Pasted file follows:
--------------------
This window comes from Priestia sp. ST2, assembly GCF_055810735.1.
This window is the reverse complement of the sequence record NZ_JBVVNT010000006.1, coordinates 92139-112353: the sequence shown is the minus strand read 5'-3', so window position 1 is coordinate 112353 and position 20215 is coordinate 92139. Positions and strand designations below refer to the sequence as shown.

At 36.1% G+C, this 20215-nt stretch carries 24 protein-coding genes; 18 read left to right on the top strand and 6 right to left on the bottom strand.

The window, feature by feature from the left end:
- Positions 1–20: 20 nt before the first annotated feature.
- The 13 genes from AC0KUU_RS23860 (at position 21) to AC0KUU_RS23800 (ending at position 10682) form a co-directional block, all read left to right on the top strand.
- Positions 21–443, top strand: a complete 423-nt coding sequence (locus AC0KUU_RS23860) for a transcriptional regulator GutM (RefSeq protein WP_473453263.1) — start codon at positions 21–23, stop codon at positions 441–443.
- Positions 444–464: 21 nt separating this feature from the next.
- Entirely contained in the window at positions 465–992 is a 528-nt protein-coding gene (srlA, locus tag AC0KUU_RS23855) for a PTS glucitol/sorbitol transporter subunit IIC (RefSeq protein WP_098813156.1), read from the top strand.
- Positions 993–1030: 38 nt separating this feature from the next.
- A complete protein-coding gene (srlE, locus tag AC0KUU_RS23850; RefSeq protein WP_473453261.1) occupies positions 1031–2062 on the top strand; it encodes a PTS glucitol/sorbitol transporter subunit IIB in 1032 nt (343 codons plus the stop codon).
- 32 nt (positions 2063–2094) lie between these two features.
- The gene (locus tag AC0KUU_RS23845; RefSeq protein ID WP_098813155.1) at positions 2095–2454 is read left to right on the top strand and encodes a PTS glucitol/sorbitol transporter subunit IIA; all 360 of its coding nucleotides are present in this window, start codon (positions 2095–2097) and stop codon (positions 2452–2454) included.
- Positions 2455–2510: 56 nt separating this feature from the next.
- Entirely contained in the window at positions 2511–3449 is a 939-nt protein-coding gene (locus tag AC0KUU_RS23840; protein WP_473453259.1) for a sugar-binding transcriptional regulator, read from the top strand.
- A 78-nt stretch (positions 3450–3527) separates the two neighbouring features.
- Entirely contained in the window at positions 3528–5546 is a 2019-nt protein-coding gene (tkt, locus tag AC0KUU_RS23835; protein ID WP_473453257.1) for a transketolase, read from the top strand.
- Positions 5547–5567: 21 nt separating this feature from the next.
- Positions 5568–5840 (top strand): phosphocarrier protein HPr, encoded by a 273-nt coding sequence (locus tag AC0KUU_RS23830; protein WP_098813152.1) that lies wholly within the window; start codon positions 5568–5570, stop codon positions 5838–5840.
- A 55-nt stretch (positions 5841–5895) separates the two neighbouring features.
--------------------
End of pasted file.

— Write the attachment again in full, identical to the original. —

This window comes from Priestia sp. ST2, assembly GCF_055810735.1.
This window is the reverse complement of the sequence record NZ_JBVVNT010000006.1, coordinates 92139-112353: the sequence shown is the minus strand read 5'-3', so window position 1 is coordinate 112353 and position 20215 is coordinate 92139. Positions and strand designations below refer to the sequence as shown.

At 36.1% G+C, this 20215-nt stretch carries 24 protein-coding genes; 18 read left to right on the top strand and 6 right to left on the bottom strand.

The window, feature by feature from the left end:
- Positions 1–20: 20 nt before the first annotated feature.
- The 13 genes from AC0KUU_RS23860 (at position 21) to AC0KUU_RS23800 (ending at position 10682) form a co-directional block, all read left to right on the top strand.
- Positions 21–443, top strand: a complete 423-nt coding sequence (locus AC0KUU_RS23860) for a transcriptional regulator GutM (RefSeq protein WP_473453263.1) — start codon at positions 21–23, stop codon at positions 441–443.
- Positions 444–464: 21 nt separating this feature from the next.
- Entirely contained in the window at positions 465–992 is a 528-nt protein-coding gene (srlA, locus tag AC0KUU_RS23855) for a PTS glucitol/sorbitol transporter subunit IIC (RefSeq protein WP_098813156.1), read from the top strand.
- Positions 993–1030: 38 nt separating this feature from the next.
- A complete protein-coding gene (srlE, locus tag AC0KUU_RS23850; RefSeq protein WP_473453261.1) occupies positions 1031–2062 on the top strand; it encodes a PTS glucitol/sorbitol transporter subunit IIB in 1032 nt (343 codons plus the stop codon).
- 32 nt (positions 2063–2094) lie between these two features.
- The gene (locus tag AC0KUU_RS23845; RefSeq protein ID WP_098813155.1) at positions 2095–2454 is read left to right on the top strand and encodes a PTS glucitol/sorbitol transporter subunit IIA; all 360 of its coding nucleotides are present in this window, start codon (positions 2095–2097) and stop codon (positions 2452–2454) included.
- Positions 2455–2510: 56 nt separating this feature from the next.
- Entirely contained in the window at positions 2511–3449 is a 939-nt protein-coding gene (locus tag AC0KUU_RS23840; protein WP_473453259.1) for a sugar-binding transcriptional regulator, read from the top strand.
- A 78-nt stretch (positions 3450–3527) separates the two neighbouring features.
- Entirely contained in the window at positions 3528–5546 is a 2019-nt protein-coding gene (tkt, locus tag AC0KUU_RS23835; protein ID WP_473453257.1) for a transketolase, read from the top strand.
- Positions 5547–5567: 21 nt separating this feature from the next.
- Positions 5568–5840 (top strand): phosphocarrier protein HPr, encoded by a 273-nt coding sequence (locus tag AC0KUU_RS23830; protein WP_098813152.1) that lies wholly within the window; start codon positions 5568–5570, stop codon positions 5838–5840.
- A 55-nt stretch (positions 5841–5895) separates the two neighbouring features.